Jewish residents have voiced their fury after disgraced politician Ken Livingstone unveiled a plaque in a Labour council park to commemorate the “catastrophe” for the Palestinians in the creation of the state of Israel.
The former London Mayor, who was suspended by Labour over antisemitism, was joined at the ceremony in Brent by prominent anti-Israel blogger Asa Winstanley.
Also present was pro-Corbyn activist Peter Firmin, former chairman of Hampstead and Kilburn Labour Party, who was suspended by Labour in 2020 for tabling a motion in support of the former Labour leader.
The plaque in Gladstone Park marks the “Nakba” – the Arabic word for catastrophe used to describe the displacement of Palestinian refugees in 1948 – and particularly the battle over the village of Dayr Yasin in 1948, in which Zionist forces fought to lift a blockade of Jerusalem.
It reads: “This tree was planted on Land Day, 30 March 2022, in remembrance of the Palestinian village of Dayr Yasin… destroyed during the Nakba.” Jewish groups were shocked to find the event was given the green light by Brent Council without consulting them.
Philip Alexander, who attends nearby Brondesbury Park Synagogue and is standing for the Lib Dems at the local elections, said: “This plaque was laid by people who view the creation of the state of Israel as a ‘catastrophe’ that should never have happened, which is not the policy of any of the three major UK political parties, including Labour, so it is very unclear why the event was approved.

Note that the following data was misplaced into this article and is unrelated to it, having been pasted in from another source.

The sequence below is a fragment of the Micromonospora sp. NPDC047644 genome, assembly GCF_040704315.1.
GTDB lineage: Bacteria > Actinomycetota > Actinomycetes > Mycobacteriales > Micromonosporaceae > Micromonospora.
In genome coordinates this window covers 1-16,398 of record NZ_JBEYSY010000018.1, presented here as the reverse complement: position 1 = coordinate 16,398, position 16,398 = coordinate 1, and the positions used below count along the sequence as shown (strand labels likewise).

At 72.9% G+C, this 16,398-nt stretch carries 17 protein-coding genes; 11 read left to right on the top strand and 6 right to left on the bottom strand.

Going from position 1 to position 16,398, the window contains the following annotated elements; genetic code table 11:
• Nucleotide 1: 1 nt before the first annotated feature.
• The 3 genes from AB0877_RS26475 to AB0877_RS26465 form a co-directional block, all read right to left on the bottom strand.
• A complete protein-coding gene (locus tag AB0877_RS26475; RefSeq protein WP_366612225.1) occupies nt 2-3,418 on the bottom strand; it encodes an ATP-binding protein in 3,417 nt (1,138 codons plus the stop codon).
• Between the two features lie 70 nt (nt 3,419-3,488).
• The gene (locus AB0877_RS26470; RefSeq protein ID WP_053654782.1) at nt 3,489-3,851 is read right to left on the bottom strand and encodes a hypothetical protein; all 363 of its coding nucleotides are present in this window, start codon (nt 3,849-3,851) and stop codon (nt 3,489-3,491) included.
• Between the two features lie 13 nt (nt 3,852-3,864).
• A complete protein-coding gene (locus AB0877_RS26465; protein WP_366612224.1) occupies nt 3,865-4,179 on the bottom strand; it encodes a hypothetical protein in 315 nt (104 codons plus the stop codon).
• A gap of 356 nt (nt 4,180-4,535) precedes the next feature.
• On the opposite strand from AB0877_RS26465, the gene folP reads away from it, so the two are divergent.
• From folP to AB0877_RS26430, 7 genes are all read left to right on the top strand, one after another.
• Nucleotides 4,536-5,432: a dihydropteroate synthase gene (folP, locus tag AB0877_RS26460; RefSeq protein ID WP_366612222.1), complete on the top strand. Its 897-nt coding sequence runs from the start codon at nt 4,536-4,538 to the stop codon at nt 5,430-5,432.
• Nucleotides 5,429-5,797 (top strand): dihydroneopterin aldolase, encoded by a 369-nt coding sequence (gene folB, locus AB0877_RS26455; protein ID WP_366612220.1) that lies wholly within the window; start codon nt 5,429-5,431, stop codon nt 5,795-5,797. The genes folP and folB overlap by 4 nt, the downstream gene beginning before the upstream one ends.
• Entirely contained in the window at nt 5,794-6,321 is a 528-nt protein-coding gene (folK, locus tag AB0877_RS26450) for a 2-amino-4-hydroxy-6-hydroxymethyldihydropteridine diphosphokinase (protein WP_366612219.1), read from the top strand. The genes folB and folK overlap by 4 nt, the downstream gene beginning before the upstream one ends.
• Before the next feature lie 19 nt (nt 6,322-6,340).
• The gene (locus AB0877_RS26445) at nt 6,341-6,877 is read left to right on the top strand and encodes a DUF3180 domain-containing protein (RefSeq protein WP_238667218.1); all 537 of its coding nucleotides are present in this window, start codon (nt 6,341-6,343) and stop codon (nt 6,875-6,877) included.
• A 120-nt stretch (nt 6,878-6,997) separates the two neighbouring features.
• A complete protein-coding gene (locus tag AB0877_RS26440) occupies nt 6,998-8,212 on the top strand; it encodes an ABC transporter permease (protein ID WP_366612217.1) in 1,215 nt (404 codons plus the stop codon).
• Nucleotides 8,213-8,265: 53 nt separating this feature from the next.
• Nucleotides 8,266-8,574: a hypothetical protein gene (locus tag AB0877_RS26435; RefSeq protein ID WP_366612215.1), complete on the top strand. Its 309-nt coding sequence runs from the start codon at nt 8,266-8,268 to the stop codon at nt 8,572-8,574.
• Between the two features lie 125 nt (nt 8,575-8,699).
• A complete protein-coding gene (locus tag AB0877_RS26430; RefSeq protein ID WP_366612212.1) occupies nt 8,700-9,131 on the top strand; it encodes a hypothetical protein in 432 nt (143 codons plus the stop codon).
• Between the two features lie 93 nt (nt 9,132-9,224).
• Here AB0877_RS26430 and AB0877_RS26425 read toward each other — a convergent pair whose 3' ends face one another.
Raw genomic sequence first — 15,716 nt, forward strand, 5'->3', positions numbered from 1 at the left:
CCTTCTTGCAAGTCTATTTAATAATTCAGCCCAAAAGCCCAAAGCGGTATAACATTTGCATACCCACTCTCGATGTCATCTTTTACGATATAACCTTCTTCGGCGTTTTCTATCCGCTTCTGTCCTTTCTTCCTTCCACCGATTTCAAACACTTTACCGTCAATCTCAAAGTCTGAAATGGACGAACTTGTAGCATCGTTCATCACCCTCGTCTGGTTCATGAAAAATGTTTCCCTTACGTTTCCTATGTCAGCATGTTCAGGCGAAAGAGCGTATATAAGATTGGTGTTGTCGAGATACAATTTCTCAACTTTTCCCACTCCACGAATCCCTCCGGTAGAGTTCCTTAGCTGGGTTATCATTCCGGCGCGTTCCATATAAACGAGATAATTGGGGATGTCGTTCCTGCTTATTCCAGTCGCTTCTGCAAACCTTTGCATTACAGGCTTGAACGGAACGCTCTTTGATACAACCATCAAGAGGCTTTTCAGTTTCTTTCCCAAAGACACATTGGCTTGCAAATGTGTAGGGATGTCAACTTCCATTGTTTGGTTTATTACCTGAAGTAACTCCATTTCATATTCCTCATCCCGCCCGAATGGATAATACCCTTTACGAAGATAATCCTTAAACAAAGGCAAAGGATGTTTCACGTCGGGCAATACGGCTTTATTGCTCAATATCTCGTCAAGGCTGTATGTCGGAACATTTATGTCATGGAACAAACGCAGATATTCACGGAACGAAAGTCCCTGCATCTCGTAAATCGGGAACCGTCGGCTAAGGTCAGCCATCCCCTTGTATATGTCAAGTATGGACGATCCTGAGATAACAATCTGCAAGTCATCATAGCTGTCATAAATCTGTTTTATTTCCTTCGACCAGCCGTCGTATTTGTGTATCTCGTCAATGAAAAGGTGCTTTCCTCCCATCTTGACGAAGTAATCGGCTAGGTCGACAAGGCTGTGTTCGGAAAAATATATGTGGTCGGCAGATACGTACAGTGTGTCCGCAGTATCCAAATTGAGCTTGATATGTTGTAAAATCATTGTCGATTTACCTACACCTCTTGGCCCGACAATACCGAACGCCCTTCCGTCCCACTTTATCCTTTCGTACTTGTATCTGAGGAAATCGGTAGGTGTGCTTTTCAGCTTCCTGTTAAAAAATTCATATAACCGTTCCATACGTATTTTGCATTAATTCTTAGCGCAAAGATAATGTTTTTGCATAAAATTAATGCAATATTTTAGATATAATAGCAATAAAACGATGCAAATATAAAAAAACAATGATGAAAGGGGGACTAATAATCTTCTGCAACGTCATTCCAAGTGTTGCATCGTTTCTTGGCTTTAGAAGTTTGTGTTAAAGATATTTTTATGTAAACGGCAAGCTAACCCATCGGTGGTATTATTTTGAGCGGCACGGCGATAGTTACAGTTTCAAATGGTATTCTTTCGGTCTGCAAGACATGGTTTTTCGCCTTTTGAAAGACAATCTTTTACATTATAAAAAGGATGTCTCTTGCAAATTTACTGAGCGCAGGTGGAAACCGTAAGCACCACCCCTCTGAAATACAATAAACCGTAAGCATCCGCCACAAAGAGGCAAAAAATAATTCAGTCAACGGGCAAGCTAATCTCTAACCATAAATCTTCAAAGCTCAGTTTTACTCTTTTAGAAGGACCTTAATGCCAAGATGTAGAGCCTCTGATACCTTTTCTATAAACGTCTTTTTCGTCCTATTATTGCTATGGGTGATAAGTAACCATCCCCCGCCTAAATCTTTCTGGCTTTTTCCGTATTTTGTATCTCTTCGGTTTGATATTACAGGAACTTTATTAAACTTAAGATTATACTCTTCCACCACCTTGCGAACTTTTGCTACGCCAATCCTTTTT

“Gladstone Park is a public space that should be welcoming for the whole community. It was completely inappropriate for Brent Council to allow a group of disgraced ex-Labour members who were investigated for antisemitism to use the park as their personal billboard to promote their divisive politics, without even attempting to consult local residents on the decision first. The council should apologise to the local community for allowing such a gross misuse of a much-loved park.”
Mr Livingstone, who has made notorious claims about collaboration between Nazis and Zionists, resigned from the Labour Party in 2018, having been suspended amid antisemitism claims.
A council spokeswoman confirmed it approved the application. “Earlier this year, the council approved a request by a resident to plant a tree and place a small plaque in Gladstone Park to mark Palestine Land Day. We are an inclusive authority and do not reject requests like this on political grounds.”
Gladstone Park is also home to a Grade II-listed sculpture created by a former Jewish prisoner of war, Kilburn-based artist Fred Kormis. The sculpture commemorates concentration camp internees and was listed in 2016. It emerged on Monday that the Nakba plaque had been stolen by unknown individuals.